The CEO of Tesla, Elon Musk, has been left questioning media bias after fallout coverage of a Tesla Model S electric vehicle that caught fire in a Shanghai car park.
The released CCTV footage shows a white Tesla sedan emitting smoke from either side of the car, and then suddenly bursting into flames. The video shows how quickly, as a result of the fitted lithium-ion batteries, the car burns.
Bloomberg recently reported that there were over 40 fire-related incidents with new-energy vehicles in 2018 alone. New-energy vehicles include purely lithium-ion vehicles, hybrid plug-ins, and fuel-cell vehicles.
Source: Greg Gjerdingen
Elon Musk took to Twitter to express his disdain over what he believes is severely one-sided coverage of the latest Model S fire. In three separate tweets, he tweeted:
“Over a million combustion engine (it’s right there in the name!) car fires per year & thousands of deaths, but one Tesla car fire with no injuries gets biggest headlines. Why the double standard? This is a real question.”
“Reality is a Tesla, like most electric cars, is over 500% *less* likely to catch fire than combustion engine cars, which carry massive amounts of highly flammable fuel. Why is this never mentioned?”
“When you read double standard articles about Tesla, please ask why. Maybe there’s a good reason that isn’t obvious.”
Musk is no stranger to gluts of media coverage of Tesla vehicles that have gone up in flames. In March 2018, a Tesla Model X’s autopilot feature caused the car to crash into a median barrier on Highway 101 in Mountain View, California. The car burst into flames with onlookers reporting that the flames were emanating specifically from the battery bank.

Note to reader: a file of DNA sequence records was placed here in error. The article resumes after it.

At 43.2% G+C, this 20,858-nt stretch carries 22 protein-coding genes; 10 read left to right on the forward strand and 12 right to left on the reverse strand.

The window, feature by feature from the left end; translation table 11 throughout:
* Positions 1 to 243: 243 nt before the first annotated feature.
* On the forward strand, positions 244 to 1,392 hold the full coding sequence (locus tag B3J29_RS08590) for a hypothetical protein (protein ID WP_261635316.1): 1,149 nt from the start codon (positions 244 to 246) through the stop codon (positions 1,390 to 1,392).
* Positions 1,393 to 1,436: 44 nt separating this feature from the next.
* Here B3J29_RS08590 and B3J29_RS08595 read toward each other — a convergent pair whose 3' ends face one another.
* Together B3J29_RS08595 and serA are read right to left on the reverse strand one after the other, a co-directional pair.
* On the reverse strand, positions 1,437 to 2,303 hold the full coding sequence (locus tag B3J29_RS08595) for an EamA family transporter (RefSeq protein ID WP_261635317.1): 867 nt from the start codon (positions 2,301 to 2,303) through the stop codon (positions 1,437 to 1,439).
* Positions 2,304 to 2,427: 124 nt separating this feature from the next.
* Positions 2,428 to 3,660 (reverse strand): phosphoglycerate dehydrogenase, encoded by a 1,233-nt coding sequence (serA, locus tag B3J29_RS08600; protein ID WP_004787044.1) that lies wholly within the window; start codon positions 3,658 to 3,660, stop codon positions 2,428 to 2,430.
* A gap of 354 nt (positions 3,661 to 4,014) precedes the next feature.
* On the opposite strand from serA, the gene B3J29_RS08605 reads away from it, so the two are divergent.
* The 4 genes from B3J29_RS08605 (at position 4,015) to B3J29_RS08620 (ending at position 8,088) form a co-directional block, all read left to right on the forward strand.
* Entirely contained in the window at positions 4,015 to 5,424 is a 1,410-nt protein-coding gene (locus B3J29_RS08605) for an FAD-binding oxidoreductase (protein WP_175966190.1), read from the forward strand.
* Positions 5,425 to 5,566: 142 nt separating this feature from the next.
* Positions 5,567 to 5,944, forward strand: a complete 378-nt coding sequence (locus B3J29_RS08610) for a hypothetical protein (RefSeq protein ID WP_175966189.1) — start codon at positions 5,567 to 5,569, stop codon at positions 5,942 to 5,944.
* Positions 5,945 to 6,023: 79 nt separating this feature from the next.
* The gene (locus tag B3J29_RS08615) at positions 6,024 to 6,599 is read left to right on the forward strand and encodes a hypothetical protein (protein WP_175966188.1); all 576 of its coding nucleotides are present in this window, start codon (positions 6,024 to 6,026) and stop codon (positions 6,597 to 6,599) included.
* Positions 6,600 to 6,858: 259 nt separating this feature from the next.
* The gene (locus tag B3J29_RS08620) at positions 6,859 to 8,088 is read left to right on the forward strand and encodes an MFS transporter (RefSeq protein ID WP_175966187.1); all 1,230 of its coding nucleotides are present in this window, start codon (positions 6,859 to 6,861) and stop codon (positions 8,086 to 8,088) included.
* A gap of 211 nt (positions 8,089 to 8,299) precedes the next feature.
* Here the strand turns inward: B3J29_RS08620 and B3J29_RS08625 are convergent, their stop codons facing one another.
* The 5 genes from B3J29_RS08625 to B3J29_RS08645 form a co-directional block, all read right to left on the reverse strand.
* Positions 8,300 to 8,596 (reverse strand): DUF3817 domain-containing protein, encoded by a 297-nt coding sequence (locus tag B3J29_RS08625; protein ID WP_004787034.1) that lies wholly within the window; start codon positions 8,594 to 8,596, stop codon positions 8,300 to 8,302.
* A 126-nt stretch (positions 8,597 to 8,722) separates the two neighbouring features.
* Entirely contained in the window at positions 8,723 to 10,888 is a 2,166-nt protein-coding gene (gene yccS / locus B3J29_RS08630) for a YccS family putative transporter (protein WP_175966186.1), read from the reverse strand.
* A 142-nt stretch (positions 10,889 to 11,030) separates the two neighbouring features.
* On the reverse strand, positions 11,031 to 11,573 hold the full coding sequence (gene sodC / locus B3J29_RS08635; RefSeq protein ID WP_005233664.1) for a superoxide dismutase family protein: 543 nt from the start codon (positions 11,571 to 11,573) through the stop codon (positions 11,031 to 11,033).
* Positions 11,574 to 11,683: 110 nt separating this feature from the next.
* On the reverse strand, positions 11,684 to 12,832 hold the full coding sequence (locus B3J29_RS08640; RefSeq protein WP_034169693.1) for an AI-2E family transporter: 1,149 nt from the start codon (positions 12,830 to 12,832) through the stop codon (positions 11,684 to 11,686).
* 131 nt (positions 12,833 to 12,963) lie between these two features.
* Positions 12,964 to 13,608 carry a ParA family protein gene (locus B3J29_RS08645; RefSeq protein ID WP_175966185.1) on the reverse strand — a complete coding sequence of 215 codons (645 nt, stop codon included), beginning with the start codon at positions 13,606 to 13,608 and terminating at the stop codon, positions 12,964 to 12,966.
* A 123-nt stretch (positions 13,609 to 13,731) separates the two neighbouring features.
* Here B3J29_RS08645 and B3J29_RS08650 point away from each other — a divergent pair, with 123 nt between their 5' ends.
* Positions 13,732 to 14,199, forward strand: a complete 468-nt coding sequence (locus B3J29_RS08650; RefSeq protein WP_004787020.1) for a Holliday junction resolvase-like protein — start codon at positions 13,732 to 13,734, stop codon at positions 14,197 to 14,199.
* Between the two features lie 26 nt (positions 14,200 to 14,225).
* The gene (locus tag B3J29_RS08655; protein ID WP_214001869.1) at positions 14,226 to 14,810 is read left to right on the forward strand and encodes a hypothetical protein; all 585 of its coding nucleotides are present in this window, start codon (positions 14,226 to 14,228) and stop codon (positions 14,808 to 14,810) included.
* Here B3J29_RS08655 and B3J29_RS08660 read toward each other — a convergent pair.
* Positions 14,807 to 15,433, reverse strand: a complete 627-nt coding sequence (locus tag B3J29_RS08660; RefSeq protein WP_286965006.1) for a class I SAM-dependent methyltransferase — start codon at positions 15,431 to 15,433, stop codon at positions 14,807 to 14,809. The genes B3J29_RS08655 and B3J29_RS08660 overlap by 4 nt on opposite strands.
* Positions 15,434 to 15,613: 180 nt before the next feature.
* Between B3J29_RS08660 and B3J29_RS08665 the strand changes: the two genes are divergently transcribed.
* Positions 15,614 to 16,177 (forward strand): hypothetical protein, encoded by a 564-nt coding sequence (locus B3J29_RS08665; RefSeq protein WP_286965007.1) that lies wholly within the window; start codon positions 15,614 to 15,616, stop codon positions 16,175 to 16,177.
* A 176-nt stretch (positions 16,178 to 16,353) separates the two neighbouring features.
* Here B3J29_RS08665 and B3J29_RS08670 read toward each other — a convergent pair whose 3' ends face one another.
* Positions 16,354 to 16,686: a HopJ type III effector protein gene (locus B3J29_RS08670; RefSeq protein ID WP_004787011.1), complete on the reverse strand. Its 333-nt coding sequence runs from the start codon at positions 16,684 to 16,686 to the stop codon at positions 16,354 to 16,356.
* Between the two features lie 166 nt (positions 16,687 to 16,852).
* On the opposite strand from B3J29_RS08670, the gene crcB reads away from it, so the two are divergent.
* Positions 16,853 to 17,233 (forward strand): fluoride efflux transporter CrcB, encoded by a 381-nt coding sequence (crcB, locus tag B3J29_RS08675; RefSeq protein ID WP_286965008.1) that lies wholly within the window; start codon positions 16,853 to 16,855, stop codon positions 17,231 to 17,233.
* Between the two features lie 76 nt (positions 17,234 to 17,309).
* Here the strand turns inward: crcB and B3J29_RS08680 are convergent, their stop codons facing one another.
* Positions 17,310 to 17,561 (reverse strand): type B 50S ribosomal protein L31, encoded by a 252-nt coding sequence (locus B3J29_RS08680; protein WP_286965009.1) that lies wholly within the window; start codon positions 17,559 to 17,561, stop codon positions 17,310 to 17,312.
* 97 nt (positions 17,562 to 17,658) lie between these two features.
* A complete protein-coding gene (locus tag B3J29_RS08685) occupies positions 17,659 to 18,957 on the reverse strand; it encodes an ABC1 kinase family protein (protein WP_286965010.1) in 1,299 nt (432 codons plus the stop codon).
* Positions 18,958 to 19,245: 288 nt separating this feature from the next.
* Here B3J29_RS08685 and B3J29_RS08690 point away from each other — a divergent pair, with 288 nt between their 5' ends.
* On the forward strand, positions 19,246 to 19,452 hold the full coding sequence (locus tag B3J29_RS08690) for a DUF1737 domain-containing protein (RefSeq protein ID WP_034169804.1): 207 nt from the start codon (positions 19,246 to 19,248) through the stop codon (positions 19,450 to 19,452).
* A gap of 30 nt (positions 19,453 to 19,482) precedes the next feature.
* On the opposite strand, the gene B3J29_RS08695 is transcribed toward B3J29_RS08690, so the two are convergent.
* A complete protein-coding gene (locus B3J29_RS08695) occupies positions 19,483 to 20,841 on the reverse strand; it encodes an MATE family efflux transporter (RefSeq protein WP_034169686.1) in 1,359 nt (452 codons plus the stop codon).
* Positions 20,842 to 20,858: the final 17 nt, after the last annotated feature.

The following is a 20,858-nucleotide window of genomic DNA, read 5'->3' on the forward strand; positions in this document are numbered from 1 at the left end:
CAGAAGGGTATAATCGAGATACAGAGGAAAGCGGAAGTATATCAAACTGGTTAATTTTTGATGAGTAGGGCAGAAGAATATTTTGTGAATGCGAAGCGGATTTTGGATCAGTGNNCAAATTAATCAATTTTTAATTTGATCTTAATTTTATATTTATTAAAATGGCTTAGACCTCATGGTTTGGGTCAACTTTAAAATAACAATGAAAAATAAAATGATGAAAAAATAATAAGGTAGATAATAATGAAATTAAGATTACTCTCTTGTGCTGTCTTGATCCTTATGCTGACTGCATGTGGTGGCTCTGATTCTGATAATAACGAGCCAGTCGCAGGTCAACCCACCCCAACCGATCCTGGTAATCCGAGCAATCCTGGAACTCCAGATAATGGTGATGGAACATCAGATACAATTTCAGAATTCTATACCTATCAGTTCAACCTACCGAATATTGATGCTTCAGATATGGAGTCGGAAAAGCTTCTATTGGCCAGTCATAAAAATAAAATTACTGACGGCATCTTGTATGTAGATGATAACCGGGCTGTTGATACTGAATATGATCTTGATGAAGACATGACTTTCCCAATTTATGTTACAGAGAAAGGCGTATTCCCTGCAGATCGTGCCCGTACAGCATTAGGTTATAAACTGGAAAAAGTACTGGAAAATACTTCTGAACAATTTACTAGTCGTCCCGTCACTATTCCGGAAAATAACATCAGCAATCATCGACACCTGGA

In December 2018, a Tesla owner’s vehicle threw up a few errors relating to tire pressure on the highway. The owner had his vehicle towed to a local auto repair place. Soon after, the battery bank caught fire. Firefighters were called to the scene and battled the blaze.
Firefighters reported that they put the blaze out and then monitored the car for another six hours. Once they had left, the car’s battery bank caught fire again. Tesla has now opened a hotline for first responders with specialists who will guide firefighters on how to put Tesla fires out.
Nonetheless, Tesla says that gasoline powered vehicles are eleven times more likely to combust than electric vehicles. They are hoping that the number may reassure the public who are being persuaded against purchasing electric vehicles by their highly publicized fires.
The National Fire Protection Association is the official body that generates the statistics of fire incidents in the United States. The last time they reported on vehicles catching fire was in 2015. The Association reported that in 2015, there were 174,000 vehicle fires reported in the United States - and 99 percent of them were gasoline powered vehicles.
Musk borders on alleging that big oil and car manufacturers have money invested into mainstream media who in turn are focusing on the rare incidents of when electric vehicles catch fire, and ignoring the large number of fire incidents that combustion engines account for.
Electric vehicle fires are something that the electrical engineers at Tesla are still working on. Highly publicized incidents are anything but unfamiliar in the world of new technologies. Samsung developed smartphones that have spontaneously combusted but were able to bounce back from the scandal.
It seems new electric vehicles are just going through the same teething problems.
“How Does The Tesla Model S Ace Safety Tests, But Catch on Fire?” ABC News, ABC News Network, 3 Oct. 2013, abcnews.go.com/Technology/tesla-model-catch-fire/story?id=20462128.